One of the approaches considered for improving security is opportunistic encryption.
Two variants have been discussed; "relaxed" where server authentication is not checked, and "strict", where it is. In discussion, it appears that there's a preference for just using HTTPS URLs over "strict", but there is still some interest in "relaxed."
There appears to be some implementer interest in this approach, but not yet readiness to implement, so this issue is on hold.
Note that opp encryption might also be applied to HTTP/1.1.
See a breakdown of terminology at:
The description of this topic still only lists draft-nottingham-http2-encryption as an approach. Please add draft-hoffman-httpbis-minimal-unauth-enc, which does opportunistic encryption in a very different way than draft-nottingham-http2-encryption.
Discussed in Zurich; further discussion in London; mark and patrick to revise draft and experiment. However, this will not block HTTP/2 unless delay is minimal.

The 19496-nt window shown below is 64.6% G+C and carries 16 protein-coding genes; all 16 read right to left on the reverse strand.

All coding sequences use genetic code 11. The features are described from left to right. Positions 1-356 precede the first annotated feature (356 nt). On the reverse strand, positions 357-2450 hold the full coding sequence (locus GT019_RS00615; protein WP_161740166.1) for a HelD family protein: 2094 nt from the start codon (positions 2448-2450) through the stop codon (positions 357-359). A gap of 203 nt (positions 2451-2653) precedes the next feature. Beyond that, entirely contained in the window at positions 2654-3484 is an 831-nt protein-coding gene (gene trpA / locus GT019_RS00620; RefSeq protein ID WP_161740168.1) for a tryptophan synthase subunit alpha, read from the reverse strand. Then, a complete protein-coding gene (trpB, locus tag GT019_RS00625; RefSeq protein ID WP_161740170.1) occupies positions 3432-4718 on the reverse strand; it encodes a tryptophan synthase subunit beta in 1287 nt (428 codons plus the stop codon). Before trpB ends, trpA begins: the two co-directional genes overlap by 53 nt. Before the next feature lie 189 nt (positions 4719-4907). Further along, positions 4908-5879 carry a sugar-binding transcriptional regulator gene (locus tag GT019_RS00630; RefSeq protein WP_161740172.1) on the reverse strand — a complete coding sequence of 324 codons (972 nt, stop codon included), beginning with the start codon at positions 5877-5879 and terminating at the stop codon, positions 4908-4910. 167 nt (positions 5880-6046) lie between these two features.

Notes from Zurich:
authenticated == HTTPS
not WebPKI-authenticated (TACK? DANE? ETC. ETC.) -- NOT US
a. In-band Hint (header) - optional to use.
b. DNS -- not now.
c. use existing 443 connection for defaulted ports - some interest (esp. in addition to other mechanisms); needs refusal. SETTINGS indicator for support; refusal error code (?)
d. encryption inside HTTP/2 -- no
e. speculative connection -- we will say nothing about this
i. Refusal (you got the endpoint wrong)
ii. implicit shortcut
Discussed in London; support for documenting this.
See also: http://tools.ietf.org/html/draft-hoffman-uta-opportunistic-tls-00
which was discussed in UTA.
@mnot What are the fundamental difference between opportunistic TLS and RFC 2817?
@mcilvena take it to the mailing list? RFC2817 is quite different than the current Alt-Svc proposal. See http://tools.ietf.org/html/draft-nottingham-httpbis-alt-svc-03
https://tools.ietf.org/html/draft-nottingham-http2-encryption-03 is the latest proposal in this regard.
Discussed in NYC; agreed to adopt as WG Experimental. Martin to edit.